Tony Bennet, the renowned singer and performer, recently announced that he has been diagnosed with Alzheimers, an incurable, mind debilitating disease that generally affects older adults.
In a moment, he was transformed from an age-defying singer and impossibly chic fashion icon, into someone who is suddenly staring into a darkened future. I was saddened by the revelation that this person, whose musical style and song interpretation helped define his genre of music for six generations of aficionados, was now about to be silenced.
But, fortunately, he is still able to sing and interpret the lyrics of the iconic songs he has become famous for; he is one of the more fortunate Alzheimer’s sufferers in that he is still able to function reasonably well and continue to do what he loves to do — sing. His wife recently remarked:
“He devoted his whole life to the great American song book. And now, the song book is saving him.”
His story is featured in the current issue of AARP magazine, which is designed to communicate relevant issues to the over 50 population. Why use that venue to reveal his story his family was asked? This is why:
“It is increasingly important for the more hopeful message to be heard. Over 5 million Americans have Alzheimer's disease. That number, doctors say, will likely rise to epidemic proportions as younger boomers (those born between 1954 and 1964) enter their late 60s and 70s. All of which means that staying silent about Alzheimer's will soon be as impossible for society as it has now become for Tony Bennett's family.
And his story of Alzheimer's is, like the rest of his long life, inspirational. That he has maintained such good quality of life is testament to the support he receives from his family, his medical team and his friends — and lends credence to what Lady Gaga told his son Danny when he first informed her that they were thinking of breaking the silence around Tony's disease. “I wanted to check with her to make sure she was cool,” said Danny, “because she watches his back all the time. She was like, ‘Absolutely, it's just another gift that he can give to the world.”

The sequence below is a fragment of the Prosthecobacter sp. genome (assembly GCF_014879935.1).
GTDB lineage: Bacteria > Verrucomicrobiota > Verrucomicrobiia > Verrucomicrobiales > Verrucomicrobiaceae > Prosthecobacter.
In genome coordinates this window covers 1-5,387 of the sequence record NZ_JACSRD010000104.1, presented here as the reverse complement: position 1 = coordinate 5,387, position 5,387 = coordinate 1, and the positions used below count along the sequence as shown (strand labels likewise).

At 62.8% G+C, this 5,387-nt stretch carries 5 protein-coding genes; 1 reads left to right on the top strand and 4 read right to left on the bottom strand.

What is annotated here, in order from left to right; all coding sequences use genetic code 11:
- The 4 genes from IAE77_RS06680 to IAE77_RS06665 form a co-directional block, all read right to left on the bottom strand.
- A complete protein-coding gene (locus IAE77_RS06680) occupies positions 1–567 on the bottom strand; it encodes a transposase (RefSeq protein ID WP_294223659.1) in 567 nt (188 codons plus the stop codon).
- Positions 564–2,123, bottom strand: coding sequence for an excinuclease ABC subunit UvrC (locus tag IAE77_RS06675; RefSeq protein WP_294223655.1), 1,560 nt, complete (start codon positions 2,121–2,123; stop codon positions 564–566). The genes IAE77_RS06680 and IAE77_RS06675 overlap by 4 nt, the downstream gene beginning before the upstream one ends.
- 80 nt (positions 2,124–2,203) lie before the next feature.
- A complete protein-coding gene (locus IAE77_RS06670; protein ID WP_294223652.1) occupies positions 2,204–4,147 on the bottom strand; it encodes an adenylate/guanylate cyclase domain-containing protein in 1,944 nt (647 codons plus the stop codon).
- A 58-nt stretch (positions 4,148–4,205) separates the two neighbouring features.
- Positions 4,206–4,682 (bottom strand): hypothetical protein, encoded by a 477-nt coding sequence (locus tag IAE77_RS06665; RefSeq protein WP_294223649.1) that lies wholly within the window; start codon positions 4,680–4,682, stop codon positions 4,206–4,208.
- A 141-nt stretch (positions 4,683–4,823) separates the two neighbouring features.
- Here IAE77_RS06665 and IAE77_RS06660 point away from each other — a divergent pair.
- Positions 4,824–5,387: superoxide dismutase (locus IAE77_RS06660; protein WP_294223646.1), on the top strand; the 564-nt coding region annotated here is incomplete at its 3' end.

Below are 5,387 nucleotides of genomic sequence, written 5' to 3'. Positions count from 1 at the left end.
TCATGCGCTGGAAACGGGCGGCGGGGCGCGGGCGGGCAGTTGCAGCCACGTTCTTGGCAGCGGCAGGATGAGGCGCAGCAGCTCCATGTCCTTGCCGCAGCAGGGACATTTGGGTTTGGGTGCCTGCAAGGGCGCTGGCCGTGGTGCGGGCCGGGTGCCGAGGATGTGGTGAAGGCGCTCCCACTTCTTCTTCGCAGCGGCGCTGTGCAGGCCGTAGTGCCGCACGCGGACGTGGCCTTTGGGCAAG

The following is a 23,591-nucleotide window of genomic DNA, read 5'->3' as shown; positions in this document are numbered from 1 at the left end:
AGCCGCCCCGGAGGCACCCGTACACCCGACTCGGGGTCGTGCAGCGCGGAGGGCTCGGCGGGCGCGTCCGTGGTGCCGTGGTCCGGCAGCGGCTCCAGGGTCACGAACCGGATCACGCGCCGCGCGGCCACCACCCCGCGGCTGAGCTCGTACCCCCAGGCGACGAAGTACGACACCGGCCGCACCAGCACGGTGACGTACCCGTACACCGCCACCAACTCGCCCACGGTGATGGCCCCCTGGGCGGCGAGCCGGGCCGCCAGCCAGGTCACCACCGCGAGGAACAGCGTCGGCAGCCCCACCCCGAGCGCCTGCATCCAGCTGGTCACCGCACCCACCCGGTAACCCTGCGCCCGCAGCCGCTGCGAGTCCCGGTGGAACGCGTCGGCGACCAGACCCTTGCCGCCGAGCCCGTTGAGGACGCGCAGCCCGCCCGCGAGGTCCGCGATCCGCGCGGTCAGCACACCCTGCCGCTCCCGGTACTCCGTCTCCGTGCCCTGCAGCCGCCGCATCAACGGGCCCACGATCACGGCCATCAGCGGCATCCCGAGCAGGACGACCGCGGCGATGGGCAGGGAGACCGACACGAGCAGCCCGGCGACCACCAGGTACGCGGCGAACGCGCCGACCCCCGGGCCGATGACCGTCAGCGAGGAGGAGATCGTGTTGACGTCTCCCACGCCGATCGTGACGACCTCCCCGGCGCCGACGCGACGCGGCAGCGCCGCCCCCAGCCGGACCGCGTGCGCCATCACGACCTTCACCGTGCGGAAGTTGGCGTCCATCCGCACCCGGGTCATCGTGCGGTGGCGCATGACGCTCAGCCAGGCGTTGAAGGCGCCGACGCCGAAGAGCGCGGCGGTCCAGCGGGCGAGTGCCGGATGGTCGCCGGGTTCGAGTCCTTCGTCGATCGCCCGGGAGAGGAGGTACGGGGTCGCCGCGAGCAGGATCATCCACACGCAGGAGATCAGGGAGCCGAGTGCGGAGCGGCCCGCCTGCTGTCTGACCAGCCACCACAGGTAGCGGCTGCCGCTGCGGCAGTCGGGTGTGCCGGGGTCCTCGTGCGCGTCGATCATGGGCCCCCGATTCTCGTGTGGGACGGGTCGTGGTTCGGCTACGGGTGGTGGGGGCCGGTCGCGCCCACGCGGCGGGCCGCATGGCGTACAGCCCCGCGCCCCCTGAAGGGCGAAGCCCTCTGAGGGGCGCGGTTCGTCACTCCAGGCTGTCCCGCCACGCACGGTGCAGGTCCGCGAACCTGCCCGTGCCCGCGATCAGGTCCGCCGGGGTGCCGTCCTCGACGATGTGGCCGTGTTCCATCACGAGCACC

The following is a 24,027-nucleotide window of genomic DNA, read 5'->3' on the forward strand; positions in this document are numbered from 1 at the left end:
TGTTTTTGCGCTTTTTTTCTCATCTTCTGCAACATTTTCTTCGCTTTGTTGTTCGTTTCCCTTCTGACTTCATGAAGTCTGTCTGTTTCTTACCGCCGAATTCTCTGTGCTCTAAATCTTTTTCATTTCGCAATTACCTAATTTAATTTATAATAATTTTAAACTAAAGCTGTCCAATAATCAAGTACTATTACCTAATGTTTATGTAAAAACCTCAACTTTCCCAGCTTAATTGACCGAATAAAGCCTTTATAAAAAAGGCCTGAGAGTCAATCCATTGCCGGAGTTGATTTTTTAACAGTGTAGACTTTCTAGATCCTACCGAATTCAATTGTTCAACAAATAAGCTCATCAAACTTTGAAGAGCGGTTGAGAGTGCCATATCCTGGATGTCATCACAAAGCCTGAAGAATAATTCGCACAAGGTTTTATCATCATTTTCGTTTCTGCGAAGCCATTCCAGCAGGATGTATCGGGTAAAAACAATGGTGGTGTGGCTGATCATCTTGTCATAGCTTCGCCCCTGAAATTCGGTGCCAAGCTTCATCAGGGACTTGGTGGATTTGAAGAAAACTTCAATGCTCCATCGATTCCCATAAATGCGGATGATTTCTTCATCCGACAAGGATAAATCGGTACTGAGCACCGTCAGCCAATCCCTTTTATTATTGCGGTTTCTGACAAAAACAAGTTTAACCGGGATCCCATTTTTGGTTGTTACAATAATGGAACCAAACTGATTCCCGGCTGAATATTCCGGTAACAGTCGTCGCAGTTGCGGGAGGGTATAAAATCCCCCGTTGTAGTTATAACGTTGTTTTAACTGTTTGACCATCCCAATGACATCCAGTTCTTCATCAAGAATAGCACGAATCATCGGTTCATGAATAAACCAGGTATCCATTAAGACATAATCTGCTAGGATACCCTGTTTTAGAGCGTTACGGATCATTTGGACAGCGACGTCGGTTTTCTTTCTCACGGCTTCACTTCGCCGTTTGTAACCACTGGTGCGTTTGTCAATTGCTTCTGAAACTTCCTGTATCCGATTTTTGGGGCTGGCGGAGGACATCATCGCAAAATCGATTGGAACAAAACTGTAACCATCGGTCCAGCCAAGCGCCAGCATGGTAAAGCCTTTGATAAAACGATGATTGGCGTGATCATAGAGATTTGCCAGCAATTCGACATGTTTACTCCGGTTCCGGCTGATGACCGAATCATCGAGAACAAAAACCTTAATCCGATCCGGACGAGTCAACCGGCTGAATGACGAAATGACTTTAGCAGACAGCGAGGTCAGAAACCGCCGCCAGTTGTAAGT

Alzheimer’s, like other similar illnesses that change how we live, needs to be openly discussed so that we all become more aware of its pathology and also of the options that we all have to make the most of the life that we’re left with after the onset of symptoms. Bennett is one of the more fortunate ones in that his impairments don’t yet deny him opportunities to know happiness through his singing. But, even if that were not the case, he and others like him now have choices as to how to live their lives because there are more options available, and also because we know that there is not just one variant of Alzheimer’s.
When I was a child, I remember that the word cancer was almost never spoken. It was alluded to or referenced or just mentioned by the letter C. It was as though the illness was the fault of the patient, or that the mere mention of the dread disease would bring misfortune. Since it was viewed as virtually incurable, speaking of it was avoided because it was viewed as a virtual death sentence. The advances in treatment and the number of cancer survivors that we meet each and every day, have changed that perception and attitude, but there are still those who won’t speak of it or discuss it. It’s the same with Alzheimer’s for some people - as though it’s too terrible to mention.
The reality is, when we talk about something terrible, we begin to make it more acceptable for people to share their concerns and therefore find assistance and sometimes, even solutions to what they may have thought was an insolvable problem.
We’re all susceptible to the possibility that something terrible will strike us or someone we love. Reaching out and talking about it not only helps you, but the rest of us as well.
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